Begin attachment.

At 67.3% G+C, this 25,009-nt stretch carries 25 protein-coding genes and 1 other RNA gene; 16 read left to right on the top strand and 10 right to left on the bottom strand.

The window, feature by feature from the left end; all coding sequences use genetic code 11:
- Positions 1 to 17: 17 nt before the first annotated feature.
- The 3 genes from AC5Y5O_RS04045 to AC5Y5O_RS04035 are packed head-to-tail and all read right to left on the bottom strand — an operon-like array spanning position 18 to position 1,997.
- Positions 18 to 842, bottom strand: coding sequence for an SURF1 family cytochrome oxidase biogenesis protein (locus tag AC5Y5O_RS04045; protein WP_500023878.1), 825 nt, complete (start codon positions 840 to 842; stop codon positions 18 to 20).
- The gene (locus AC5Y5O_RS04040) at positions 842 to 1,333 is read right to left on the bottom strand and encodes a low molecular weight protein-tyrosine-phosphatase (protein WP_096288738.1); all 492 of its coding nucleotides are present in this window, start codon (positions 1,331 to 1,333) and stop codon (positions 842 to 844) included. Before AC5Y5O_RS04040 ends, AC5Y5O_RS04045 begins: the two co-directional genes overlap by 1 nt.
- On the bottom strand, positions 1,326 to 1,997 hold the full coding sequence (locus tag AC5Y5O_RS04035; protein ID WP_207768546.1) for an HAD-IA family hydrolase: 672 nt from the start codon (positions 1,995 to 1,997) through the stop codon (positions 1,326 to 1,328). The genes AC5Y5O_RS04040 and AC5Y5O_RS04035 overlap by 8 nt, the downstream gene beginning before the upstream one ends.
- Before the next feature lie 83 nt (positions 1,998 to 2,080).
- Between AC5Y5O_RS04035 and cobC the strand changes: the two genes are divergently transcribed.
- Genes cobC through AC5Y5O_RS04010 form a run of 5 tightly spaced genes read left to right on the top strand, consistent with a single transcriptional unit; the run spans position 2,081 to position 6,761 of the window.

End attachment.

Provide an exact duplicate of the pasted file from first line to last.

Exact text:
At 67.3% G+C, this 25,009-nt stretch carries 25 protein-coding genes and 1 other RNA gene; 16 read left to right on the top strand and 10 right to left on the bottom strand.

The window, feature by feature from the left end; all coding sequences use genetic code 11:
- Positions 1 to 17: 17 nt before the first annotated feature.
- The 3 genes from AC5Y5O_RS04045 to AC5Y5O_RS04035 are packed head-to-tail and all read right to left on the bottom strand — an operon-like array spanning position 18 to position 1,997.
- Positions 18 to 842, bottom strand: coding sequence for an SURF1 family cytochrome oxidase biogenesis protein (locus tag AC5Y5O_RS04045; protein WP_500023878.1), 825 nt, complete (start codon positions 840 to 842; stop codon positions 18 to 20).
- The gene (locus AC5Y5O_RS04040) at positions 842 to 1,333 is read right to left on the bottom strand and encodes a low molecular weight protein-tyrosine-phosphatase (protein WP_096288738.1); all 492 of its coding nucleotides are present in this window, start codon (positions 1,331 to 1,333) and stop codon (positions 842 to 844) included. Before AC5Y5O_RS04040 ends, AC5Y5O_RS04045 begins: the two co-directional genes overlap by 1 nt.
- On the bottom strand, positions 1,326 to 1,997 hold the full coding sequence (locus tag AC5Y5O_RS04035; protein ID WP_207768546.1) for an HAD-IA family hydrolase: 672 nt from the start codon (positions 1,995 to 1,997) through the stop codon (positions 1,326 to 1,328). The genes AC5Y5O_RS04040 and AC5Y5O_RS04035 overlap by 8 nt, the downstream gene beginning before the upstream one ends.
- Before the next feature lie 83 nt (positions 1,998 to 2,080).
- Between AC5Y5O_RS04035 and cobC the strand changes: the two genes are divergently transcribed.
- Genes cobC through AC5Y5O_RS04010 form a run of 5 tightly spaced genes read left to right on the top strand, consistent with a single transcriptional unit; the run spans position 2,081 to position 6,761 of the window.